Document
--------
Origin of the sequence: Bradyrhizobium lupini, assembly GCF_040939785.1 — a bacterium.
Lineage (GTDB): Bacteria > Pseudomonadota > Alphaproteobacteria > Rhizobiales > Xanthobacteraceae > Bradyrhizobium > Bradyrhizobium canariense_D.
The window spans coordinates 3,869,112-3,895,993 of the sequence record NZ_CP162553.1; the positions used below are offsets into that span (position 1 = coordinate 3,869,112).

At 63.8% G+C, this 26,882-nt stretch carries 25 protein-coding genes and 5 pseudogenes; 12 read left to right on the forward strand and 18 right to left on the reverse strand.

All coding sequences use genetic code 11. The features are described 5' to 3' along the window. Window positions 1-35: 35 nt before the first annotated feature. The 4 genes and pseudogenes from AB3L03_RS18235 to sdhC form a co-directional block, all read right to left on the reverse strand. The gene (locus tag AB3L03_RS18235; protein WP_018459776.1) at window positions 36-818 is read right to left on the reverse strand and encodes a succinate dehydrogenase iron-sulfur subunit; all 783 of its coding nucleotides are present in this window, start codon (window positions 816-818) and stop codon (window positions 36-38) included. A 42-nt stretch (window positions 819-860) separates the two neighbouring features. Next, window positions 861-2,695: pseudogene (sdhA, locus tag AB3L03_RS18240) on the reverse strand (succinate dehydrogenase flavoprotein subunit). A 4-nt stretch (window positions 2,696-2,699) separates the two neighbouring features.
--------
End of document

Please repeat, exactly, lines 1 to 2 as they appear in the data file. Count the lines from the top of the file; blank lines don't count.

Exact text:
Origin of the sequence: Bradyrhizobium lupini, assembly GCF_040939785.1 — a bacterium.
Lineage (GTDB): Bacteria > Pseudomonadota > Alphaproteobacteria > Rhizobiales > Xanthobacteraceae > Bradyrhizobium > Bradyrhizobium canariense_D.